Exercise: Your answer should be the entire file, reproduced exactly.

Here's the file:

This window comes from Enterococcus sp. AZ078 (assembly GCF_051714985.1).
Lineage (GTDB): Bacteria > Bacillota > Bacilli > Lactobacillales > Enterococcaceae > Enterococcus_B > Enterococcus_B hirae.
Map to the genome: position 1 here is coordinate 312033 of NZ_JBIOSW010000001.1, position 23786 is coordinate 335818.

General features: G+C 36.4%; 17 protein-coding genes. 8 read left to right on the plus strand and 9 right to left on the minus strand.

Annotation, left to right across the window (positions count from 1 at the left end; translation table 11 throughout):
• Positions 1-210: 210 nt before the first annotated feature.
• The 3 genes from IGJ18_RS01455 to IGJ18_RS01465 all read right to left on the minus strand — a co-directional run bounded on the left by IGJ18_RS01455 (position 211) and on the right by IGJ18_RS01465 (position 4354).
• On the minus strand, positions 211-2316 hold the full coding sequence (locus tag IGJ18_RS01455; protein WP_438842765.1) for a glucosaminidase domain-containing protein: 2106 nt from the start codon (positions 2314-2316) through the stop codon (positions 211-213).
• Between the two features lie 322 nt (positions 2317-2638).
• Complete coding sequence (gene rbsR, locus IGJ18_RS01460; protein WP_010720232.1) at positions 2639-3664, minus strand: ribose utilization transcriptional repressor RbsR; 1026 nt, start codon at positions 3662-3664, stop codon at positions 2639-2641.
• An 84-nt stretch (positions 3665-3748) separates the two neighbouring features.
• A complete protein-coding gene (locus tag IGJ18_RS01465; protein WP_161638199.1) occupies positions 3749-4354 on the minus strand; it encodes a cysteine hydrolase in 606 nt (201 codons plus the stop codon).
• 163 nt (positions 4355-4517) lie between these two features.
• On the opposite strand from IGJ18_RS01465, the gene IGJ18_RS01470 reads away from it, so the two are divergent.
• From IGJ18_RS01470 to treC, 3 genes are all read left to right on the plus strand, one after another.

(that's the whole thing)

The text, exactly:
This window comes from Enterococcus sp. AZ078 (assembly GCF_051714985.1).
Lineage (GTDB): Bacteria > Bacillota > Bacilli > Lactobacillales > Enterococcaceae > Enterococcus_B > Enterococcus_B hirae.
Map to the genome: position 1 here is coordinate 312033 of NZ_JBIOSW010000001.1, position 23786 is coordinate 335818.

General features: G+C 36.4%; 17 protein-coding genes. 8 read left to right on the plus strand and 9 right to left on the minus strand.

Annotation, left to right across the window (positions count from 1 at the left end; translation table 11 throughout):
• Positions 1-210: 210 nt before the first annotated feature.
• The 3 genes from IGJ18_RS01455 to IGJ18_RS01465 all read right to left on the minus strand — a co-directional run bounded on the left by IGJ18_RS01455 (position 211) and on the right by IGJ18_RS01465 (position 4354).
• On the minus strand, positions 211-2316 hold the full coding sequence (locus tag IGJ18_RS01455; protein WP_438842765.1) for a glucosaminidase domain-containing protein: 2106 nt from the start codon (positions 2314-2316) through the stop codon (positions 211-213).
• Between the two features lie 322 nt (positions 2317-2638).
• Complete coding sequence (gene rbsR, locus IGJ18_RS01460; protein WP_010720232.1) at positions 2639-3664, minus strand: ribose utilization transcriptional repressor RbsR; 1026 nt, start codon at positions 3662-3664, stop codon at positions 2639-2641.
• An 84-nt stretch (positions 3665-3748) separates the two neighbouring features.
• A complete protein-coding gene (locus tag IGJ18_RS01465; protein WP_161638199.1) occupies positions 3749-4354 on the minus strand; it encodes a cysteine hydrolase in 606 nt (201 codons plus the stop codon).
• 163 nt (positions 4355-4517) lie between these two features.
• On the opposite strand from IGJ18_RS01465, the gene IGJ18_RS01470 reads away from it, so the two are divergent.
• From IGJ18_RS01470 to treC, 3 genes are all read left to right on the plus strand, one after another.